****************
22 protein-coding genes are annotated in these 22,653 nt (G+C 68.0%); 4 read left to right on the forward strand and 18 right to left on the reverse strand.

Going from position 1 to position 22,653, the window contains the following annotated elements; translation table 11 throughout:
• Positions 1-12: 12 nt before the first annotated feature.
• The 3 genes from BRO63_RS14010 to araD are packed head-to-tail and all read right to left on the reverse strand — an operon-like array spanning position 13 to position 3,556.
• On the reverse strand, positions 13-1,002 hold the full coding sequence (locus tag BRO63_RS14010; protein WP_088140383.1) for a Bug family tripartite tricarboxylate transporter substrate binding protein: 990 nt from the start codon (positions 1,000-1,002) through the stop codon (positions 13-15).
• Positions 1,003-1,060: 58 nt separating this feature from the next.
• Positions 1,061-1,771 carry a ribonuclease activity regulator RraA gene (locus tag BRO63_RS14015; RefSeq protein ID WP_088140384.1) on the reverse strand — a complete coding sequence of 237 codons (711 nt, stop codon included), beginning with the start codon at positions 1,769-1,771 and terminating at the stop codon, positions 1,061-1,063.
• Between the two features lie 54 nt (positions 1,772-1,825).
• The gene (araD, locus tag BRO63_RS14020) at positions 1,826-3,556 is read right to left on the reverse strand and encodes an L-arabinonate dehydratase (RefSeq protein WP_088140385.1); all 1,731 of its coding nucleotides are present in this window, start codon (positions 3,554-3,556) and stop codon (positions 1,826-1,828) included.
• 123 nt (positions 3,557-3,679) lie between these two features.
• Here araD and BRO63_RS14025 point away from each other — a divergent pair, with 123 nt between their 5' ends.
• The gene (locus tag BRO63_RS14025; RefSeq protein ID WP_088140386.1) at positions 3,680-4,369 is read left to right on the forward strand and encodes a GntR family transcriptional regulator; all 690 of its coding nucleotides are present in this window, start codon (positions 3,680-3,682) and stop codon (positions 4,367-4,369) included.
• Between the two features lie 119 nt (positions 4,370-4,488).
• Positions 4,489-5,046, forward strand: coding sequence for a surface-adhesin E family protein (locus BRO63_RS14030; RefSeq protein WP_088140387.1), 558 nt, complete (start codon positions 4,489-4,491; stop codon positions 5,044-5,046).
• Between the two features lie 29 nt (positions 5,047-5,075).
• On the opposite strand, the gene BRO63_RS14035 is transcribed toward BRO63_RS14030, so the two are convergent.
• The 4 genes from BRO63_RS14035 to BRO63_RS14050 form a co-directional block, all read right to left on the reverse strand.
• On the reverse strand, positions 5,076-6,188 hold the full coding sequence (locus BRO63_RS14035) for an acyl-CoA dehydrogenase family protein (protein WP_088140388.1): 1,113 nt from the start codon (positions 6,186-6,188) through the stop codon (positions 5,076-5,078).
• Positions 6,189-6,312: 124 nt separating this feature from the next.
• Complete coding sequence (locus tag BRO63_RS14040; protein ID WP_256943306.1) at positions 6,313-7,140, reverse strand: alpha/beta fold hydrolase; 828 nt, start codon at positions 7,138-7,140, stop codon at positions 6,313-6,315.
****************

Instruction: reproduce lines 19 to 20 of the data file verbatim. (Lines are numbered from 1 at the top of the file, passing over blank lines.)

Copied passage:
• Positions 6,189-6,312: 124 nt separating this feature from the next.
• Complete coding sequence (locus tag BRO63_RS14040; protein ID WP_256943306.1) at positions 6,313-7,140, reverse strand: alpha/beta fold hydrolase; 828 nt, start codon at positions 7,138-7,140, stop codon at positions 6,313-6,315.